Ben projects that PODER will grow from serving ten paying clients today to 25 by 2014, with annual revenue of approximately $1.5M, 80% of which will come from project sales and 20% from philanthropic donations. He envisions two field offices in Mexico in addition to the current office in Mexico City and an additional office in South America, where there is also high CSO demand for strategic corporate research. Between 2010 and 2014, PODER plans to work with 30 different local CSOs on corporate accountability capacity building, thus creating a network of local PODER-like organizations with extensive geographic coverage. Through paid contracts and pro bono CSO accompaniment, Ben estimates that PODER will impact the lives of 2 million people in the next five years by improving corporate transparency and accountability in Latin America.
Ben’s passion for corporate transparency and building civil society capacity comes from over a decade of experience as a trade unionist and civil society advocate in the U.S. and Mexico. Even though PODER only came into being with a proof-of-concept project in 2008, Ben’s expertise in corporate accountability springs from a much longer personal and professional history working in this field.
For many years Ben worked on traditional campaigns against multinational corporations, but in 2004 a particular experience in Mexico prompted him to reexamine the actions that most human and labor rights organizations take against the corporate sector. Over the course of a year, Ben managed a campaign against a textile factory in the state of Puebla that was notorious for employee abuse. One day, the factory owners suddenly decided to shut down the operation rather than continue dealing with the workers and their advocates, thus instantly eliminating thousands of jobs. It was a catastrophic result for the workers whose interests the campaign was promoting. Instead of gaining better pay and better working conditions, the workers lost both their jobs and voices necessary to negotiate with factory owners. Ben says that he learned two important lessons from that experience: “Never risk the livelihoods of the economically disadvantaged without knowing what you’re up against, and never wage empty international campaigns without first developing local organizing capacity.”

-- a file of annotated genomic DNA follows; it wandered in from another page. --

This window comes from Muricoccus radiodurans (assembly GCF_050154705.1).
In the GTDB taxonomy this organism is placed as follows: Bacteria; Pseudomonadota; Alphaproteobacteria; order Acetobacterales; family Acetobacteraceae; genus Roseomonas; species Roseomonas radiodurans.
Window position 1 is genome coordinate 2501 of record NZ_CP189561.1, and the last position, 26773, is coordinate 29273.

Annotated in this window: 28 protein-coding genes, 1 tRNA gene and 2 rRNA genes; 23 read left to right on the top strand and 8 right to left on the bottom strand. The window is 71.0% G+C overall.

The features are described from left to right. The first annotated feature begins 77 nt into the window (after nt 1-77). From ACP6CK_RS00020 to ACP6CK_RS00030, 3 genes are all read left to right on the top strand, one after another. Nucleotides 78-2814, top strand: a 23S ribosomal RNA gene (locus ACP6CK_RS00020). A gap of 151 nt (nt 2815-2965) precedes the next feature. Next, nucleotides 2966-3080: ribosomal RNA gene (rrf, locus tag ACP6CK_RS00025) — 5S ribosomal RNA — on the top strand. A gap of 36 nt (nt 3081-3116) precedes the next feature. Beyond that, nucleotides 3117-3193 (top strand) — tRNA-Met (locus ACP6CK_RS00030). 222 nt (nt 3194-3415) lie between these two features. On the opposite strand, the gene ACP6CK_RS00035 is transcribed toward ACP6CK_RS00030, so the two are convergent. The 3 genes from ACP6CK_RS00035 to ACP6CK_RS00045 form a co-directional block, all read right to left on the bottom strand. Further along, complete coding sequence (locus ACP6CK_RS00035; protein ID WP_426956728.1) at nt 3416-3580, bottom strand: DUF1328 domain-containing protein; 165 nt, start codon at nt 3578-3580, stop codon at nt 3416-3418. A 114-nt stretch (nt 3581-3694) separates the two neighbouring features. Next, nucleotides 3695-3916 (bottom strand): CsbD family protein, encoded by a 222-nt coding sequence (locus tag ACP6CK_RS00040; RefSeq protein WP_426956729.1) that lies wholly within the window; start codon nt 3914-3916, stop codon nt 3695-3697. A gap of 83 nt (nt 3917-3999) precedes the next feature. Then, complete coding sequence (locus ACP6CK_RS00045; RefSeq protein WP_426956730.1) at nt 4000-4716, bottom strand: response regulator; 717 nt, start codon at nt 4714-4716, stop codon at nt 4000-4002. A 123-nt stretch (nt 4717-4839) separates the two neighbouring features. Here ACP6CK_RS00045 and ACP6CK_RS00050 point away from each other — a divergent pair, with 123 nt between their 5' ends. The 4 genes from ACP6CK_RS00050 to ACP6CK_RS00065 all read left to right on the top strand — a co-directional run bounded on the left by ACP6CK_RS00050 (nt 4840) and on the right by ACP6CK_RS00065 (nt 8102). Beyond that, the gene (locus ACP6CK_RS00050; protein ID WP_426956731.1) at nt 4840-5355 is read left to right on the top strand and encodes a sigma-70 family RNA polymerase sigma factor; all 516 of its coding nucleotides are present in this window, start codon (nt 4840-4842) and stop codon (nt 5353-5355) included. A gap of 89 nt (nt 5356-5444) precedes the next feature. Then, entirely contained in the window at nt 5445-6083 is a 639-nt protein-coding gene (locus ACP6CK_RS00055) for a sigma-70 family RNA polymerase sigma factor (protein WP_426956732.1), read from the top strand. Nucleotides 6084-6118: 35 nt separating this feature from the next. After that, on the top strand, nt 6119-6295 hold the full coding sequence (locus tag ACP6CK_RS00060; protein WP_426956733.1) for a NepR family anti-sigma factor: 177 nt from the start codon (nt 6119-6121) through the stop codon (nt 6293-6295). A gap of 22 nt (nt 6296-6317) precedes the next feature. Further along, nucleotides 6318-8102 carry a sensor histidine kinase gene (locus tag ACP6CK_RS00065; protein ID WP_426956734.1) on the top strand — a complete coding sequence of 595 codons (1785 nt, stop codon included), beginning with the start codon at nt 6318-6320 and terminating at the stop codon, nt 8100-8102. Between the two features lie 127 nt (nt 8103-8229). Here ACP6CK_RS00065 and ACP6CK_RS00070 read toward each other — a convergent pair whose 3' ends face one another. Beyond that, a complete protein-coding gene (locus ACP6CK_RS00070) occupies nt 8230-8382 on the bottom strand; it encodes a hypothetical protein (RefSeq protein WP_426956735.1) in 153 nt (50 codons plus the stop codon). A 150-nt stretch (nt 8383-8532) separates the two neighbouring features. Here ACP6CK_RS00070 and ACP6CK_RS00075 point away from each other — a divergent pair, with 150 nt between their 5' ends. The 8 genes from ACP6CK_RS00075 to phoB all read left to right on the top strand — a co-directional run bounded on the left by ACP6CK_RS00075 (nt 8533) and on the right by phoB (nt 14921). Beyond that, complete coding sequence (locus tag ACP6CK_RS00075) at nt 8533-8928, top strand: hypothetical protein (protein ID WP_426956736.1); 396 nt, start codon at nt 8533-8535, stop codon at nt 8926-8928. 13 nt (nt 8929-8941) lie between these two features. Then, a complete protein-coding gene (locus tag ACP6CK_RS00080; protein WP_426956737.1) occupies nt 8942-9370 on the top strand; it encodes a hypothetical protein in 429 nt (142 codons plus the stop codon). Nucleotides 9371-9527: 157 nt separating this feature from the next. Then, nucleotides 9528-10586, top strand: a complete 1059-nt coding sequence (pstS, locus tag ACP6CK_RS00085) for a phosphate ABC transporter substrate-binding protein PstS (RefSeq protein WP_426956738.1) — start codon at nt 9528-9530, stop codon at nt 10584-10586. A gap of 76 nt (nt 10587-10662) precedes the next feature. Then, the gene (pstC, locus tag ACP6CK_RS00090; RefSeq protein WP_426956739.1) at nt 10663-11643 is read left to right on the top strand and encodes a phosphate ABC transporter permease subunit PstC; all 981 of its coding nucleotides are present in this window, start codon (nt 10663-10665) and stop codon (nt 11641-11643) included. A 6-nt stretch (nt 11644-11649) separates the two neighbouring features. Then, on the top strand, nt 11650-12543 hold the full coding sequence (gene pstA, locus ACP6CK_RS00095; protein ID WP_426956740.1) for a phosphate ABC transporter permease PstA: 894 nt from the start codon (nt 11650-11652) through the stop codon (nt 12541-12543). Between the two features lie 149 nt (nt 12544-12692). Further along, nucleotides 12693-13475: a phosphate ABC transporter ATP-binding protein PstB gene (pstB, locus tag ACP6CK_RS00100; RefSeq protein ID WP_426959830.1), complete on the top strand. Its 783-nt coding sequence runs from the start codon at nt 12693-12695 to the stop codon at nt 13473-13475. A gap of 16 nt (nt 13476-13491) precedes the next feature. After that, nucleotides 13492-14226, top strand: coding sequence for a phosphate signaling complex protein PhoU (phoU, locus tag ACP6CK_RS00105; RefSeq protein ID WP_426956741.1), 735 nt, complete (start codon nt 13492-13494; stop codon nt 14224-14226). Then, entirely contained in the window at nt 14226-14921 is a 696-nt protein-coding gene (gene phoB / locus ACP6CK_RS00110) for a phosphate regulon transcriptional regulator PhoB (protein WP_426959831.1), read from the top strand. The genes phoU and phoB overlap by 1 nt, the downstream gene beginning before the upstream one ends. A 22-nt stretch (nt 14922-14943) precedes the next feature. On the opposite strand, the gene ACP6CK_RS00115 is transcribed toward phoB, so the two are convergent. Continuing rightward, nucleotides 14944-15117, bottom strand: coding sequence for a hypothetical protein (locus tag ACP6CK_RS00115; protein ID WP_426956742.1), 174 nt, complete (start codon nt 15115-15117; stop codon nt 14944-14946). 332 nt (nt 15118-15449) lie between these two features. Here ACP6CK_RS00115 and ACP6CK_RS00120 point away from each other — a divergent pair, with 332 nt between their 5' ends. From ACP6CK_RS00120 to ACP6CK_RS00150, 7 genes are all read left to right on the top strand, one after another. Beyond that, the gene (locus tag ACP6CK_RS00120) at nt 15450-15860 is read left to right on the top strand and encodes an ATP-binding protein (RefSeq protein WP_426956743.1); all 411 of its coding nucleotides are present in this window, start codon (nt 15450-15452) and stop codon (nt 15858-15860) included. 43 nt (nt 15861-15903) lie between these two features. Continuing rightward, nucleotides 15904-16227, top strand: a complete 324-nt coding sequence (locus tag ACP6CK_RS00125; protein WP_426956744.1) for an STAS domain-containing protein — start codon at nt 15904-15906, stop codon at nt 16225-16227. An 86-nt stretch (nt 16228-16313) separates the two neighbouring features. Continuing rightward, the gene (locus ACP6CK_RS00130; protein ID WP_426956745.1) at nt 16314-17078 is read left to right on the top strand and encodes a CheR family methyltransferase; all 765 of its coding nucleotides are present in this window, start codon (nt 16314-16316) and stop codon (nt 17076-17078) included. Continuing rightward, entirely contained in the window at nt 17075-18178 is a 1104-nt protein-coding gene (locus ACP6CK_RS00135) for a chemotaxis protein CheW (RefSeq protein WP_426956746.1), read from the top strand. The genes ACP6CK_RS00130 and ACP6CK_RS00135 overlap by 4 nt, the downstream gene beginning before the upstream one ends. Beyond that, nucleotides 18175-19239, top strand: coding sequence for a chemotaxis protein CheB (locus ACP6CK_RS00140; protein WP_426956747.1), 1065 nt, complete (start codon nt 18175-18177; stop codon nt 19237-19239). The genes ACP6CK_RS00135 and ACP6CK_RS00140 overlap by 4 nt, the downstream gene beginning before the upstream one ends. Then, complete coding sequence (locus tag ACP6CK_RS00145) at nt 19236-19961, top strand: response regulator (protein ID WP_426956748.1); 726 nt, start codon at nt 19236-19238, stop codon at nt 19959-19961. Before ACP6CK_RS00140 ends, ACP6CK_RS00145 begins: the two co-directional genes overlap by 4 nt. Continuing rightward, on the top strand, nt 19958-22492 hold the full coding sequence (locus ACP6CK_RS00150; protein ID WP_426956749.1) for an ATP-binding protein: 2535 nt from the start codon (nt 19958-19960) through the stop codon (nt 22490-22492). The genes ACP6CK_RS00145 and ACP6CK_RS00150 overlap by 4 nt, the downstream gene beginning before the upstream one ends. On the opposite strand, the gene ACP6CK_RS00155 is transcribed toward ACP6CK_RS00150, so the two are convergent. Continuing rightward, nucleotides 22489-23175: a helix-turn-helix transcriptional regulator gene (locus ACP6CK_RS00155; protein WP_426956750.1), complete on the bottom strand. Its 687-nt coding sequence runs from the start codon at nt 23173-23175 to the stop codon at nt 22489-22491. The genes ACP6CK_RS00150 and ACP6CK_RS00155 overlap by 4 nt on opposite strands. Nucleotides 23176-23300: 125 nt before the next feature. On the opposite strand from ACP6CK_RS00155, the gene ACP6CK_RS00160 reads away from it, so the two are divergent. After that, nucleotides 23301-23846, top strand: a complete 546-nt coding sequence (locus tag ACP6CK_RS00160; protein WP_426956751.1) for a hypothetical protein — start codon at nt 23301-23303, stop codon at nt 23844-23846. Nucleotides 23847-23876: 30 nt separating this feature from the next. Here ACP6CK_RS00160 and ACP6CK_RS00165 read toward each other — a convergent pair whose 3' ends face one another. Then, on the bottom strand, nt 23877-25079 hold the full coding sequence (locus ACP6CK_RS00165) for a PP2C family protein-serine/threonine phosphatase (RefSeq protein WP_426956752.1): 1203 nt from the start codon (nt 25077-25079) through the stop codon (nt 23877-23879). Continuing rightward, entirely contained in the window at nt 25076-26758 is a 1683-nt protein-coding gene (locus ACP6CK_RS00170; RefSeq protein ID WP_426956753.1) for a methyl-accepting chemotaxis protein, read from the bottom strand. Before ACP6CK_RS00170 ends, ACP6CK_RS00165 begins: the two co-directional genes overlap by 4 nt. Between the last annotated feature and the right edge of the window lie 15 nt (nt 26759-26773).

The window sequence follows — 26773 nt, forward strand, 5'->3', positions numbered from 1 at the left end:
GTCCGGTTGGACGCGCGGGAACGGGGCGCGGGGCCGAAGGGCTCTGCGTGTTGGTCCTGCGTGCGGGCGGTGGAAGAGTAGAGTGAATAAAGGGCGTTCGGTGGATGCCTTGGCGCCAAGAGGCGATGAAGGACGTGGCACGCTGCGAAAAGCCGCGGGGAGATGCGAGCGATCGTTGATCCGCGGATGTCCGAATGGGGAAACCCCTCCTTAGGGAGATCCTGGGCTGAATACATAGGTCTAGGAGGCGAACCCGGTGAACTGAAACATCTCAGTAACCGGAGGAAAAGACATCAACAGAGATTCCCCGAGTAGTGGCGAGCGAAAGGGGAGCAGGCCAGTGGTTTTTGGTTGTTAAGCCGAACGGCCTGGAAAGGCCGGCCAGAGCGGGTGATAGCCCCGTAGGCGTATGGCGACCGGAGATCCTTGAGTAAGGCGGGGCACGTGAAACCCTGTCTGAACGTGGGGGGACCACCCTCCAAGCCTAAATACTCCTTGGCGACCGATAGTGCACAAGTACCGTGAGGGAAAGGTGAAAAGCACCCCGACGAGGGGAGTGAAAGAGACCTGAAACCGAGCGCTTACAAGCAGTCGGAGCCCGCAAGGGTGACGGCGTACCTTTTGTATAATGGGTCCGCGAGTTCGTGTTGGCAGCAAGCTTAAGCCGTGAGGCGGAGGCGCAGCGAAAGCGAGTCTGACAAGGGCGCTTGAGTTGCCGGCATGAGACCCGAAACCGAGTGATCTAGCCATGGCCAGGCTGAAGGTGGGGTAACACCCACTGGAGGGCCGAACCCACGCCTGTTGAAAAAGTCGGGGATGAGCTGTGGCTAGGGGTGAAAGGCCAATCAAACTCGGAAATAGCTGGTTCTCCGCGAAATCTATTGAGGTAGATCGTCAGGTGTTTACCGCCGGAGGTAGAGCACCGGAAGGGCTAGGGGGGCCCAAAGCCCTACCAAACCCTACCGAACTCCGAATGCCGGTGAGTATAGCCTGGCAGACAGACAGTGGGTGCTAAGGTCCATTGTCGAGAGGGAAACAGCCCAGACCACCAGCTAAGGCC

Two years later, the incarceration of a fellow activist from a partner advocacy organization once again forced Ben to question the effectiveness of traditional anti-corporate tactics. He felt that there was a lack of innovation and creativity in the strategies that were conventionally deployed in the human and labor rights sector and that oftentimes those strategies did not even achieve their stated purpose of protecting workers’ and communities’ rights, particularly when international organizations tried to wage local campaigns without first understanding local culture. Ben decided that the solution lay in empowering local civil sector groups to assume responsibility for corporate accountability in their communities.
In April of 2008, Ben began working as an independent researcher and consultant for large international CSOs, focusing on strategic corporate research paired with multi-stakeholder accountability approaches. That fall, he enrolled in an International Business and International Politics master’s program at New York University to further develop the PODER concept; in the meantime, he hired a small team to continue implementing the idea in Mexico and the U.S. At NYU, Ben was a Catherine B. Reynolds Fellow in Social Entrepreneurship and, in 2009, PODER won NYU Stern School of Business’s prestigious Social Venture Competition and $100,000 in seed funding. In 2010 Ben was named an Echoing Green fellow. Both the recognition and the money have been instrumental in helping Ben to rapidly scale PODER during this initial stage of growth.